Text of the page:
Back in modern-day London, Joy is haunted by a woman, who at first appears in the street or in photographs and signally the slow deterioration of Joy's mental health and descent into madness. When she goes swimming, a silver and purple fish appears in the water.

The fish stared at me; inside its filmy eye shuttered a mini camera lens. A crowd gathered around us. The fish's mouth opened repeatedly. it trembled, then heaved and a worn, brass key slick with gut slime fell out of its mouth into my hand.

Although dead, Queenie’s life is skillfully interwoven into the narrative. How she moved to London in the 1960s is pivotal to the story: the life she left in Nigeria and eventually the story of Joy’s conception.

Dark family secrets come to light as Joy unearths the ties between her mother, grandfather, the wife of the king, and the brass head’s pivotal connection to them all.

A spiritual successor to the tales of Marquez, Butterfly Fish masterfully combines elements of traditional Nigerian storytelling and magical realism with the London immigrant and black British multigenerational take of the legacy of inheritance.

At times I found it difficult to know what was real and what was not. This was because of the magical realism and stream of consciousness descent into madness, but that is not to say it isn’t enjoyable. It is. It's extremely well done and more a case of the reader letting go and going with the flow of the narrative. Haunting and compelling, Butterfly Fish is a powerfully told story of love and hope, of family secrets, power, political upheaval, loss and coming undone. The Benin scenes are particularly breathtaking. It is a story of epic proportions, skillfully held together by Irenosen Okojie, an author to watch out for in the future.

Irenosen Okojie is a Nigerian-British writer and Arts Project Manager. Her debut novel Butterfly Fish won a Betty Trask Award in 2016 and she was selected by Ben Okri as an emerging writer to watch during the London Short Story Festival 2015. Her writing has been featured in the Guardian and the Observer and her short stories have been published internationally, including Kwani 07 and Phatitude. Speak Gigantular is her new collection of short stories due for publication 15th September.

Butterfly Fish (2015) is published by Jacaranda Books

You can follow Irenosen on Twitter: @IrenosenOkojie

Sunday 11 September 2016

Finchley Remembered

Congratulations to Lindsay, who, as well as working on her own novel 'Do Not Exceed Sixty'has spent quite a lot of her time editing other people's memories for the second book of local recollections Finchley Remembered Part II.

This book, like its predecessor Finchley Remembered (Ed. Lynn Bresler), brims over with memories from people living and working in Finchley. Contributors recall Finchley life during the war, their schooldays and leisure-time.  They remember the shops that lined the high streets, the items they bought and the transport they used.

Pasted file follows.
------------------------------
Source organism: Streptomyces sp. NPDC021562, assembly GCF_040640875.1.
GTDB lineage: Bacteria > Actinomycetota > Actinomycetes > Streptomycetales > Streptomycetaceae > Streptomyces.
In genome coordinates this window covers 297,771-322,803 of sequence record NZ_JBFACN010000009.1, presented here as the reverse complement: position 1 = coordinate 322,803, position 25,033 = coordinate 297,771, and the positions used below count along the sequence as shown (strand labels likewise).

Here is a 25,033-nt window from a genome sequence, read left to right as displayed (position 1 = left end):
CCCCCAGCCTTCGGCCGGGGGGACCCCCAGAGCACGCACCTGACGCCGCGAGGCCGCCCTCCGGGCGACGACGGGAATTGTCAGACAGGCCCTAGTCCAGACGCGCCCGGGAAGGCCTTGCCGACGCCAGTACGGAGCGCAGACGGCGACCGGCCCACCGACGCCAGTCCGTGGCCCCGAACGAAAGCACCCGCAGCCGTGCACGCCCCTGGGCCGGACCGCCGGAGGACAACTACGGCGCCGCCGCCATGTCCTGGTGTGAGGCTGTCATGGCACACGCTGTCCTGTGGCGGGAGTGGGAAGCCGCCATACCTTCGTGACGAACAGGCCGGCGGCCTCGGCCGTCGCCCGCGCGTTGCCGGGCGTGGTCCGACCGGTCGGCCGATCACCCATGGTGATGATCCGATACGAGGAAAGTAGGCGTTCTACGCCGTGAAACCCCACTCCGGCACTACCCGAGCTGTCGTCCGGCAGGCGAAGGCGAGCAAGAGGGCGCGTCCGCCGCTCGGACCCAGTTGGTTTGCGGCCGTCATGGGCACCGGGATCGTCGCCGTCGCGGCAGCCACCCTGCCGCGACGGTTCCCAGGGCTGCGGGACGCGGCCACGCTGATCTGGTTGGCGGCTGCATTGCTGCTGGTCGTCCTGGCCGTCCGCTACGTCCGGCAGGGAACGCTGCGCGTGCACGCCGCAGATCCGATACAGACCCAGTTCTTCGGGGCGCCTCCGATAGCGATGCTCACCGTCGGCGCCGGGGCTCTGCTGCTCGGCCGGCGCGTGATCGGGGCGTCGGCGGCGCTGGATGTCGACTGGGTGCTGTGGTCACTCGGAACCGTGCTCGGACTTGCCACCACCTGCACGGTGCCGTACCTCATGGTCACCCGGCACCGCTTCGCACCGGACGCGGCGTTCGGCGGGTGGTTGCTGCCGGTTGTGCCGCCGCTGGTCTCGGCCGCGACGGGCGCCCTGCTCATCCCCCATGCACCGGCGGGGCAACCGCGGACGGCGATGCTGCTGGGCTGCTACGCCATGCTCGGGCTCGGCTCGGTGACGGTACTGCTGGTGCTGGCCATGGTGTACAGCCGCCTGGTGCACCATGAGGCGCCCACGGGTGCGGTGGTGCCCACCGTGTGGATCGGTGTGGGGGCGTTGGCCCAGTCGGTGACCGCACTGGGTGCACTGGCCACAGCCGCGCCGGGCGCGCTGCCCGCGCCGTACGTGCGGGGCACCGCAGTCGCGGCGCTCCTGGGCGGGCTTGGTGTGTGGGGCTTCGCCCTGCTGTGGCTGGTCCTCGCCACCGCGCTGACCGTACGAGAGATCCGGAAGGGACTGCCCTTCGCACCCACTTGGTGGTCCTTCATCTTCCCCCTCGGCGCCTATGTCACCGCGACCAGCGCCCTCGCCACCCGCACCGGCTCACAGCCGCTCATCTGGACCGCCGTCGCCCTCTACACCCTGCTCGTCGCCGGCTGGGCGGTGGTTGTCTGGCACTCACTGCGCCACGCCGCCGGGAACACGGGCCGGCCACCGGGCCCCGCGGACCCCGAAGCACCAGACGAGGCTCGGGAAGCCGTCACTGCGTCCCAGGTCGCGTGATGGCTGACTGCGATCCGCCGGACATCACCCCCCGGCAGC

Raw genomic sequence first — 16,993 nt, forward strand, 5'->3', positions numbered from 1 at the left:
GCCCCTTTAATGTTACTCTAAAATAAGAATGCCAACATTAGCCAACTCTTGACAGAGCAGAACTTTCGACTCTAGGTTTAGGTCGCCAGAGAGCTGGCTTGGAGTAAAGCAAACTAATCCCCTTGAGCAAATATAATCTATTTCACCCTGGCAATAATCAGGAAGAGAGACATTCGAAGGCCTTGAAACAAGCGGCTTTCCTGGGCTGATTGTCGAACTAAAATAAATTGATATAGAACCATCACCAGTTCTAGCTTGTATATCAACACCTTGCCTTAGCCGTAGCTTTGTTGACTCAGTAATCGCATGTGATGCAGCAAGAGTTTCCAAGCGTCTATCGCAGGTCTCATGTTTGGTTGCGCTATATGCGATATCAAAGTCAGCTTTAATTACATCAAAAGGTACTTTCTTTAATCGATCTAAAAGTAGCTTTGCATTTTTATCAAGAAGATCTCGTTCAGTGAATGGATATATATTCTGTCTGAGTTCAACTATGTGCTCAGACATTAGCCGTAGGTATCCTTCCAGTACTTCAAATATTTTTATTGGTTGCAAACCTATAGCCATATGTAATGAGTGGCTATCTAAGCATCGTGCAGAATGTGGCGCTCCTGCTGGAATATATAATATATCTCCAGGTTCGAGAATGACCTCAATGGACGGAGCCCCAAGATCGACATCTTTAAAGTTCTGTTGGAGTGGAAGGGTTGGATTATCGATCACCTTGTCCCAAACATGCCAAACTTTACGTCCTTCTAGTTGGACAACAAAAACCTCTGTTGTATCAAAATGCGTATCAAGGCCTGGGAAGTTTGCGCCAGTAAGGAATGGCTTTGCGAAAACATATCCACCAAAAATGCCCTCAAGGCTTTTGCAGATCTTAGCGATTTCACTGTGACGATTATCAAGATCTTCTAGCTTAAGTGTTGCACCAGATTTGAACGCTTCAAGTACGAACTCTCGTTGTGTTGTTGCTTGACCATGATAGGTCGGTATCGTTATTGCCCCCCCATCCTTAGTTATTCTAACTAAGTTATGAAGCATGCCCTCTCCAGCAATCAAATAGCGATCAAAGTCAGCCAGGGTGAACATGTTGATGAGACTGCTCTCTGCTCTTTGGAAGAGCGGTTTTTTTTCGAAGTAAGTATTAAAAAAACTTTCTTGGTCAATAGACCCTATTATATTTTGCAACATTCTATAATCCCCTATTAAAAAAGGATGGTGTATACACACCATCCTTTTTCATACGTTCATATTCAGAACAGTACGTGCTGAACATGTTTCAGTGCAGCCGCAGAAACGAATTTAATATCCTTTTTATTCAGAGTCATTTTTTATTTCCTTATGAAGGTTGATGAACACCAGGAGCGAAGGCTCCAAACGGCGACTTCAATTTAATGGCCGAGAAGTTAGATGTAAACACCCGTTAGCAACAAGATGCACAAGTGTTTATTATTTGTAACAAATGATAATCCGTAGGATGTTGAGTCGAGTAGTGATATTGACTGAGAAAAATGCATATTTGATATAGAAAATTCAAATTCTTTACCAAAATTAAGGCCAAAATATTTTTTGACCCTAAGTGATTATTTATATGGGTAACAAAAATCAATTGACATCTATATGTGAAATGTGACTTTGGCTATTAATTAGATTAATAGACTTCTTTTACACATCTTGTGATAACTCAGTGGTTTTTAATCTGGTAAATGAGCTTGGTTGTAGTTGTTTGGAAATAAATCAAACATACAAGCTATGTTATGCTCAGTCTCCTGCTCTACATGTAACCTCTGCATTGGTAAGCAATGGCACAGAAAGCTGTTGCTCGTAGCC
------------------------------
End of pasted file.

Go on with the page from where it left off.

They reminisce about friends, teachers and neighbours as well as residents who the entire nation remembers. Some of the stories will have been echoed across Britain while others are unique to Finchley.

Finchley Remembered II comprises personal accounts evoking a rich social history during the middle decades of the twentieth century.

Follow Lindsay on Twitter: @lindsaybamfield

Lindsay was a founding member of the Greenacre Writers and is an organiser of the Finchley Literary Festival. She has written several non fiction pieces for an on-line magazine and articles for a local community magazine. Lindsay has written one novel 'Do Not Exceed Sixty' which she is reworking and part way through a second: 'The Place Between'. Several of her short stories and flash fiction pieces have won prizes and she has been published in magazines, anthologies and on-line. Lindsay lives in Finchley.

Friday 2 September 2016

The Jane Austen Writers' Club by Rebecca Smith

The Jane Austen Writers' Club

Inspiration and Advice from the World’s Best-Loved Novelist 

By Rebecca Smith 

Published by Bloomsbury,
8th September 2016 Hardback £16.99,
eBook £14.99
Also available as an audiobook from Audible

A delightful and informative guide to writing the Jane Austen way, by the five-times-great niece of Austen herself. 

Whether you’re a creative writing enthusiast looking to publish your first novel, a teacher searching for further inspiration for students, or fan seeking insight into Austen’s daily rituals, this is an essential companion, guaranteed to satisfy, inform and delight.

Jane Austen is one of the most beloved writers in the English literary canon. Her novels changed the landscape of fiction forever, and her writing remains as fresh, entertaining and witty as the day her books were first published.

Bursting with useful exercises, beautiful illustrations and enlightening quotations from the classic author’s novels and letters – and written by none other than Austen’s five-times-great-niece – this book will teach you her methods, tips and tricks, from techniques of plotting and characterisation through to dialogue and suspense. Pre-order here for £13.99.

“Winning and beguiling ... Smith shares Jane Austen’s clarity and gentle irony” 
Independent, on ‘Bluebird Café’ 

Rebecca Smith teaches creative writing at the University of Southampton, and is the author of three novels: The Bluebird Café, Happy Birthday and All That and A Bit of Earth as well as a work of nonfiction, Jane Austen’s Guide to Modern Life’s Dilemmas. Her first novel for children, Shadow Eyes, was shortlisted for the 2012 Kelpies Prize. From 2009–2010 she was the Writer in Residence at Jane Austen’s House Museum in Chawton. She lives in Southampton.

Stop Press:
Rebecca had her book launch at the Jane Austen House Museum, Saturday 10th September. Rebecca's links with the museum go back to when she was Writer in Residence and she continues to work closely with the Museum. You can read the lovely speech from the launch here.

Follow Rebecca on Twitter: @RMSmithAuthor